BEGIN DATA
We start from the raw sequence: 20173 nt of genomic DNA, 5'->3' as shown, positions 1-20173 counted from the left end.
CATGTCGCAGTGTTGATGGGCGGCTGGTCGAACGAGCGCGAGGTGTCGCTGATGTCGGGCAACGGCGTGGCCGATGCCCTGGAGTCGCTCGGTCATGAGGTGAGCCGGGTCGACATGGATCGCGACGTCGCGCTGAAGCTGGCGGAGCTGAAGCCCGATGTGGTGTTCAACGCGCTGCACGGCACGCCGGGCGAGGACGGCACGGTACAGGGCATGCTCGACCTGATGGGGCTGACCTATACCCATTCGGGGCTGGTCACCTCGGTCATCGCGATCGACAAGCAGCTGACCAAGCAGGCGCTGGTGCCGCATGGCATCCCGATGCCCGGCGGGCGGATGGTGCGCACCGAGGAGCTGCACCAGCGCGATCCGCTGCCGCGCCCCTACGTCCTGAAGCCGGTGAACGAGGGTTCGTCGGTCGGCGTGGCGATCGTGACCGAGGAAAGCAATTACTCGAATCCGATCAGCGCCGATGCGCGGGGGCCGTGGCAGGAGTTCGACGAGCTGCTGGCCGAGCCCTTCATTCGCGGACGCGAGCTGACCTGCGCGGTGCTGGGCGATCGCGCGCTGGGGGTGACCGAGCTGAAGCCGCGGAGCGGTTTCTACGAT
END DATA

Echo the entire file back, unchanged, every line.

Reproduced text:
We start from the raw sequence: 20173 nt of genomic DNA, 5'->3' as shown, positions 1-20173 counted from the left end.
CATGTCGCAGTGTTGATGGGCGGCTGGTCGAACGAGCGCGAGGTGTCGCTGATGTCGGGCAACGGCGTGGCCGATGCCCTGGAGTCGCTCGGTCATGAGGTGAGCCGGGTCGACATGGATCGCGACGTCGCGCTGAAGCTGGCGGAGCTGAAGCCCGATGTGGTGTTCAACGCGCTGCACGGCACGCCGGGCGAGGACGGCACGGTACAGGGCATGCTCGACCTGATGGGGCTGACCTATACCCATTCGGGGCTGGTCACCTCGGTCATCGCGATCGACAAGCAGCTGACCAAGCAGGCGCTGGTGCCGCATGGCATCCCGATGCCCGGCGGGCGGATGGTGCGCACCGAGGAGCTGCACCAGCGCGATCCGCTGCCGCGCCCCTACGTCCTGAAGCCGGTGAACGAGGGTTCGTCGGTCGGCGTGGCGATCGTGACCGAGGAAAGCAATTACTCGAATCCGATCAGCGCCGATGCGCGGGGGCCGTGGCAGGAGTTCGACGAGCTGCTGGCCGAGCCCTTCATTCGCGGACGCGAGCTGACCTGCGCGGTGCTGGGCGATCGCGCGCTGGGGGTGACCGAGCTGAAGCCGCGGAGCGGTTTCTACGAT